In Christmas of 1982 I was working for Cobb Theaters in Tuscaloosa, Alabama when I was lucky to play what would become one of my favorite movies. The film was called Tootsie, and it starred Dustin Hoffman as a respected but perfectionist actor on the verge of turning forty. Nobody in New York wants to hire him anymore because he is so difficult to work with. Not having worked in four months, he eventually hears of an opening on the soap opera “Southwest General Hospital” (a parody of General Hospital) from his friend Sandy Lester (Teri Garr), who initially tries out for the role but doesn’t get it. In desperation, he cross-dresses and eventually wins the part. Besides Hoffman and Garr, Toosie also starred Jessica Lange, Dabney Coleman, Charles Durning, Bill Murray, George Gaynes, Lynne Thigpen and Geena Davis (in her film debut). It also starred Sydney Pollack who was also the film’s director.I was shock to learn that Oscar and Emmy-winning director and producer Sydney Pollack had taken his Final Taxi at 73. My wife and I had just rented Michael Clayton a film from 2007 where he appeared opposite George Clooney. This was a film which he also co-produced.
Sydney Irwin Pollack was born in 1934 in Lafayette, Indiana, to a family of Jewish immigrants from Russia. Mr. Pollack developed a love of drama at South Bend High School and went to New York and enrolled at the Neighborhood Playhouse School of the Theater. He studied there for two years teaching acting but also appearing onstage and in television.
Pollack had a notable role in a 1959 “Playhouse 90” telecast of “For Whom the Bell Tolls,” and also appeared on Broadway with Zero Mostel in “A Stone for Danny Fisher” and with Katharine Cornell and Tyrone Power in “The Dark Is Light Enough.”
Turning to directing he landed an assignment on the television series “Shotgun Slade” and on a few episodes of “Ben Casey, “Naked City,” “The Fugitive” and other well-known shows. In 1966 he won an Emmy for directing an episode of “Bob Hope Presents the Chrysler Theater.”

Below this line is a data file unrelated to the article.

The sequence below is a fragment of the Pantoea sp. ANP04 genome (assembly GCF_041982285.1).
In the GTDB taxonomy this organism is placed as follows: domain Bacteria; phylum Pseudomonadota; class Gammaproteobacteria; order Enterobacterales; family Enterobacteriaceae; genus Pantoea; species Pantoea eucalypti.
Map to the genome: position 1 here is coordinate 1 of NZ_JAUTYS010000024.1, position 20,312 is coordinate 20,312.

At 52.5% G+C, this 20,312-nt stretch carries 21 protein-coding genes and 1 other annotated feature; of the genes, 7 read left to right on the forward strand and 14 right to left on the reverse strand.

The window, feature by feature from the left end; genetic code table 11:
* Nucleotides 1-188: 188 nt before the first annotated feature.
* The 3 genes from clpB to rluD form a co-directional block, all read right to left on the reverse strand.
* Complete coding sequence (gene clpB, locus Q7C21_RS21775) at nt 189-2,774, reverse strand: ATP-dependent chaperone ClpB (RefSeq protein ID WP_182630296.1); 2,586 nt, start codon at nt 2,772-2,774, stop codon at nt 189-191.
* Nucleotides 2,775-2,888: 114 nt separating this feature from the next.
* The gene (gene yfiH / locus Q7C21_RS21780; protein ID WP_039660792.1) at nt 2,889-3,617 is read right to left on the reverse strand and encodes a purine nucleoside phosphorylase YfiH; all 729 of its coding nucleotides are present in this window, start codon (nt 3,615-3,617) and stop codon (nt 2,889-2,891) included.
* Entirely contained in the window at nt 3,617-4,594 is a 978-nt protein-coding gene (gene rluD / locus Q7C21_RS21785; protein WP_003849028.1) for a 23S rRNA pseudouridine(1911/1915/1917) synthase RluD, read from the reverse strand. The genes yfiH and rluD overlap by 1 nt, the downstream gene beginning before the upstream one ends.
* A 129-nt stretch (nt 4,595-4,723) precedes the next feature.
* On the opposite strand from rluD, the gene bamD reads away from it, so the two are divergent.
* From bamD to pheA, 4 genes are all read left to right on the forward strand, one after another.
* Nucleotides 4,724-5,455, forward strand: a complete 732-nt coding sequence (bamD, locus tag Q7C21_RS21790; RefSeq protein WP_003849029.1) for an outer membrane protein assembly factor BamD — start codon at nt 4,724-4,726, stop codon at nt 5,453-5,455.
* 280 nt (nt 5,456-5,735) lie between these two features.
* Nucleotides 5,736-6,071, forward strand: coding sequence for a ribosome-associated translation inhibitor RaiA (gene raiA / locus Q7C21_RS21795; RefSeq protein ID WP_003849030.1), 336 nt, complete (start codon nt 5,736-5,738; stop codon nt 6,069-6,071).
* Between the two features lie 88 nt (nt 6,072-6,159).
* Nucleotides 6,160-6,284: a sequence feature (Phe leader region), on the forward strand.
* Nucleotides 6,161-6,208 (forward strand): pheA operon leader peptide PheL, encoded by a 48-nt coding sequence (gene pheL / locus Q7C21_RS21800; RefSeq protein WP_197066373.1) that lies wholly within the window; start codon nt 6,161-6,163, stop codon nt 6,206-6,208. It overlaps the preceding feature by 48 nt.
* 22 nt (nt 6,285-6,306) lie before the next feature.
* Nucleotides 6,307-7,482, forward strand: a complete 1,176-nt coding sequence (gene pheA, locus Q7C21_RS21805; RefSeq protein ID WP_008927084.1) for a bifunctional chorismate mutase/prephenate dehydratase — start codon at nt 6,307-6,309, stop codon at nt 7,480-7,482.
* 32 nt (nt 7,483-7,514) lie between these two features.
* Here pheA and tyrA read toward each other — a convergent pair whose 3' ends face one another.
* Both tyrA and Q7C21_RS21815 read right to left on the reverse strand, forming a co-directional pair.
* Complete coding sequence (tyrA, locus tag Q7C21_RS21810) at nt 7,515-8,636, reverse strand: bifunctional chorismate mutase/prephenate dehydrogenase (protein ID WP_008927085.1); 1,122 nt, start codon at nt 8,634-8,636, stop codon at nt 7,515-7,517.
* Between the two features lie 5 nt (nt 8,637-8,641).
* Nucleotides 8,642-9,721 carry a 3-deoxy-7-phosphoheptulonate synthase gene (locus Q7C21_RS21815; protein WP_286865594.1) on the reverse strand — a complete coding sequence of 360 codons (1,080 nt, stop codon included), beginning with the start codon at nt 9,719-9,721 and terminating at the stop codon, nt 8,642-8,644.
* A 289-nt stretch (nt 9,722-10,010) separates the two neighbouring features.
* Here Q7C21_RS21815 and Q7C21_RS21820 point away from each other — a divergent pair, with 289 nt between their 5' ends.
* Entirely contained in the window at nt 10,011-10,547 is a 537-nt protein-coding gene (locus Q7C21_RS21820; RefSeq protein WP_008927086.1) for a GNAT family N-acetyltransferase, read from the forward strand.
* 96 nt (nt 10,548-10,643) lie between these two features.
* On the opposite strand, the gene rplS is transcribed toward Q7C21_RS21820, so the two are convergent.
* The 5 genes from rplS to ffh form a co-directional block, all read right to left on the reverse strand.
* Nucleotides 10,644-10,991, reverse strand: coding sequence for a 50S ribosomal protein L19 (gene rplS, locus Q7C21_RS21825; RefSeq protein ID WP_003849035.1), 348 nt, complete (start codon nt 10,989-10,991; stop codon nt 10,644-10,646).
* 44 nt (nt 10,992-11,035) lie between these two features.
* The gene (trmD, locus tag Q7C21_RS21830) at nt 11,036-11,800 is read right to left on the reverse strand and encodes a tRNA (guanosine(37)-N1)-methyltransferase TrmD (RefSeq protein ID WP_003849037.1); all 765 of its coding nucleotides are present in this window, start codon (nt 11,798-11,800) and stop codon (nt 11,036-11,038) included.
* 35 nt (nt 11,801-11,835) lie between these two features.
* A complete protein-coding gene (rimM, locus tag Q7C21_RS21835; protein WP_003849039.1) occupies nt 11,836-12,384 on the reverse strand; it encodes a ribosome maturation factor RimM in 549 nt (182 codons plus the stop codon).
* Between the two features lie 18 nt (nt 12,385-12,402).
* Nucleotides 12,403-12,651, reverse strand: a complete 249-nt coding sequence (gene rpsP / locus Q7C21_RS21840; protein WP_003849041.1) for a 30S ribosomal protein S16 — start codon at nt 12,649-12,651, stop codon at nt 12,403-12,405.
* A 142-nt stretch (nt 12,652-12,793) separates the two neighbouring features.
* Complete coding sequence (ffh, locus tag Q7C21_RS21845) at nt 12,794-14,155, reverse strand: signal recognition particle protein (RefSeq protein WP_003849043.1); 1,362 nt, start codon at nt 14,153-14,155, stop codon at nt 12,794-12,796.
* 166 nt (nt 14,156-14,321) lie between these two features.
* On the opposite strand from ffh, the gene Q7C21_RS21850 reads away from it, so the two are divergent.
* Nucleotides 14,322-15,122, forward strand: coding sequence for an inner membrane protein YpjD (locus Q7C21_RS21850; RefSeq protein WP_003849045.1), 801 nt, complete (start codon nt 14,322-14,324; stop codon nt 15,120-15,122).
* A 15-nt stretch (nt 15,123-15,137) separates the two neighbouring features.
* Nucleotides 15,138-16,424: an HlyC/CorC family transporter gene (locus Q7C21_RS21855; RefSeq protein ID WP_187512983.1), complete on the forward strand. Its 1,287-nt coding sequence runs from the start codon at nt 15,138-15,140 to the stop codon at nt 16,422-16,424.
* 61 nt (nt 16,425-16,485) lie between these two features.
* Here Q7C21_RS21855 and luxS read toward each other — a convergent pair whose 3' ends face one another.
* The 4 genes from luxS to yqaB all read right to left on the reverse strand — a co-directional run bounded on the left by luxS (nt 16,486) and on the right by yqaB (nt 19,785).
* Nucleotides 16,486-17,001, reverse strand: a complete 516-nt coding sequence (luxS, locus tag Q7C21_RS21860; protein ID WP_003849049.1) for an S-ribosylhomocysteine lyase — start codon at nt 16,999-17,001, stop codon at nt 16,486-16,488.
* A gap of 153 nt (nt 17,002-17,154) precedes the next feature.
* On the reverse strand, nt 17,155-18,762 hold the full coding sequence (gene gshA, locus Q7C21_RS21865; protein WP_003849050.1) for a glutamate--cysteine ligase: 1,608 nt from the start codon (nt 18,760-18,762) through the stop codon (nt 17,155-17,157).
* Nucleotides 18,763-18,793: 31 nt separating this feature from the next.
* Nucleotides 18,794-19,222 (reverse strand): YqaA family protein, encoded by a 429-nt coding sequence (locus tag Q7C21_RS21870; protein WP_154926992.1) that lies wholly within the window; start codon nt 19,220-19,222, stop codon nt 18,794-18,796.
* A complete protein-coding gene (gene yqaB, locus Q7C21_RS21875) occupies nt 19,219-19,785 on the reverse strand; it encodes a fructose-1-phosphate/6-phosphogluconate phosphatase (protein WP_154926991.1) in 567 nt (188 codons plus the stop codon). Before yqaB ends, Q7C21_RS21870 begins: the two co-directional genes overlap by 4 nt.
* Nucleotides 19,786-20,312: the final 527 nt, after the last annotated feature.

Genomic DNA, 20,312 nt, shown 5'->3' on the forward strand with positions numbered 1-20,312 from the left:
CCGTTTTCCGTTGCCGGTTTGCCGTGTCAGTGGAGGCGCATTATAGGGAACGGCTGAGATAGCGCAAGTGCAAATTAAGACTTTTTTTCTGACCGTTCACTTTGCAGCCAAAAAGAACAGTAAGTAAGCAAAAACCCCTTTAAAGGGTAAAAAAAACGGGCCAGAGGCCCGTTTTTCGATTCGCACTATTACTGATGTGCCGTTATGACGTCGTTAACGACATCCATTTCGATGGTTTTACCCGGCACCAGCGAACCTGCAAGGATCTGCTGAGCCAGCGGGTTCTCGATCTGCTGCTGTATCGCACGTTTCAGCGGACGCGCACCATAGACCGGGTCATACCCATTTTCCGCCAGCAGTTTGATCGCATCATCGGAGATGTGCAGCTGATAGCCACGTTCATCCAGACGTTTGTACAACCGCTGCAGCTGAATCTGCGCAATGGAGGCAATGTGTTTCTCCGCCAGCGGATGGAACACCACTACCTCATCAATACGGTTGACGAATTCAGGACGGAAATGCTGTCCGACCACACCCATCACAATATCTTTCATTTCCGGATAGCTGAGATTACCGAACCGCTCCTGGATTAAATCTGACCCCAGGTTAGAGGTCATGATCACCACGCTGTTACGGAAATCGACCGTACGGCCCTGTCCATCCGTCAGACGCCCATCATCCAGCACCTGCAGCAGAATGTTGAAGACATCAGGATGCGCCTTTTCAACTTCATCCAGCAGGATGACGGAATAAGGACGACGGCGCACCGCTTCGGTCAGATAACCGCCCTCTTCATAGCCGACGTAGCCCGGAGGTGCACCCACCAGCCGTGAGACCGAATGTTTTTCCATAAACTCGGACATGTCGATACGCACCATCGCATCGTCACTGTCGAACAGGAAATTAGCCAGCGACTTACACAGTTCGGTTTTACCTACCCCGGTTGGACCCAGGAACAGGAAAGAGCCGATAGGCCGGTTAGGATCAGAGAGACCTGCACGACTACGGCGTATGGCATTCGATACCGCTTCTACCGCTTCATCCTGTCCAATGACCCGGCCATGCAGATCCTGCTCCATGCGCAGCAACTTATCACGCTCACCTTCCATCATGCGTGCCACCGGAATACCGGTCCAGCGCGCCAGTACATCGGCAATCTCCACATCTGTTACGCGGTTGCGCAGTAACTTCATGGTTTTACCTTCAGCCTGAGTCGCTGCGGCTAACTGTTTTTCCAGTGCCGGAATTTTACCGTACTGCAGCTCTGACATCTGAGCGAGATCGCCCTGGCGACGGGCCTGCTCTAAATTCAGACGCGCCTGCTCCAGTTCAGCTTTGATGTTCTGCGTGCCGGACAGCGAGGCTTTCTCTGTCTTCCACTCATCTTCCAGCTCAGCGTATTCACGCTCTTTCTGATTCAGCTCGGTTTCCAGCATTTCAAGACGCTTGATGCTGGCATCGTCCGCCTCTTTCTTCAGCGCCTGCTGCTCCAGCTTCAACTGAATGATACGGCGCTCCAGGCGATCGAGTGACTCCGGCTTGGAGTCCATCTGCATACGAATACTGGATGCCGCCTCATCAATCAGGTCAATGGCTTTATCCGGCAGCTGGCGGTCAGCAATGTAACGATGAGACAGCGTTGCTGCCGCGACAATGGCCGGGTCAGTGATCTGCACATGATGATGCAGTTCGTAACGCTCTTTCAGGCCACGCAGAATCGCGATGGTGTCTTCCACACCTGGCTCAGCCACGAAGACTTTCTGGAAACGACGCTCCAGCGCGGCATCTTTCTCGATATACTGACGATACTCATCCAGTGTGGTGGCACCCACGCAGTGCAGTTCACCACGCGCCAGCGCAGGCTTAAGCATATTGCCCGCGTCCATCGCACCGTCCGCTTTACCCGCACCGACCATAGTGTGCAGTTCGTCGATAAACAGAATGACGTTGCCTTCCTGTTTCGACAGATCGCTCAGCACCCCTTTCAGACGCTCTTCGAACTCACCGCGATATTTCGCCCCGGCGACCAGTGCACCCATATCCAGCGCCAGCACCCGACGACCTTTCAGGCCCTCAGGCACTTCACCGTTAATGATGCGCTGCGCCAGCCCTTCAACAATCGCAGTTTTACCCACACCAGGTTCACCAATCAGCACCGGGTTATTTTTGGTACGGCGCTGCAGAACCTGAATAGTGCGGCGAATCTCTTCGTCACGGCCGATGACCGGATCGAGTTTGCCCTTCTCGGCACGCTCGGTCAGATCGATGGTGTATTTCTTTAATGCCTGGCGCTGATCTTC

Sydney Pollack directed five films during the 1960s. His feature debut was “The Slender Thread” which starred Sidney Portier and Ann Bancroft. The movie received two Oscar nominations. His second film was the first of seven collaborations with actor Robert Redford. “This Property is Condemned” starred Redford, Natalie Wood and Charles Bronson. Miss Wood received a Golden Globe nomination for the film. Pollack and friend Burt Lancaster teamed up for Pollack’s next two films as director. “The Scalphunters” is an underrated comedic Western. “Castle Keep” is an interesting misfire that wants to be a surreal anti-war film. Lancaster called on Pollack to finish directing his adaptation of John Cheever’s “The Swimmer” following creative differences with director Frank Perry. Sydney Pollack’s final film of the 1960s was one of his best. “They Shoot Horses, Don’t They?” received nine Oscar nominations including Pollack’s first as Best Director. Gig Young won a well-deserved Best Supporting Oscar for his performance as the organizer of the Depression-era dance marathon.
Pollack directed six films during the 1970s. His first film of the decade was 1972’s “Jeremiah Johnson.” It was his second collaboration with Robert Redford. Pollack was nominated for the Golden Palm at Cannes for the film. The following year Mr. Pollack directed Robert Redford and Barbara Streisand in “The Way We Were.” The film earned six Oscar nominations including a Best Actress for Streisand. Sydney Pollack’s “The Yakuza” is one of the best crime films of all time. Robert Mitchum is tough as nails as a WWII vet who returns to Japan to help out an old war buddy. The excellent supporting cast includes Brian Keith, Herb Edelman and Richard Jordon. In 1975 Pollack once again teamed up with Robert Redford for the thriller “Three Days of the Condor.” Max Von Sydow, Cliff Robertson and Faye Dunaway co-starred in the Oscar-nominated film. His last tow films of the 70’s were “Bobby Deerfield” and “The Electric Horseman.”
During the 1980s he only directed three films. “Absence of Malice” The film chalked up three Oscar nominations. Next came the gender-bending comedy “Tootsie.” Pollack not only produced and directed but also acted in the film as Dustin Hoffman’s agent. The movie earned ten Oscar nominations. Mr. Pollack received his second Best Director nod and his first nomination for Best Picture. Jessica Lange won for Best Supporting actress. His final film as director in the 1980s was “Out of Africa.” Once again, he teamed up with Robert Redford. The film received ten Oscar nominations and won six. Mr. Pollack won Best Director and Best Picture Oscars for “Out of Africa.”
Other films included, 1990’s “Havana” (His final film with Robert Redford.) 1993’s “The Firm” the remake of “Sabrina” and “The Interpreter.”
Sidney Pollack also produced a number of films for other filmmakers. His many producer credits include “Honeysuckle Rose,” “The Fabulous Baker Boys,” “Presumed Innocent,” “White Palace,” “Dead Again,” “Flesh and Bone,” “Searching for Bobby Fisher,” “The Talented Mr. Ripley,” “Dead Again,” “Heaven,” “40 Shades of Blue” and “Cold Mountain.”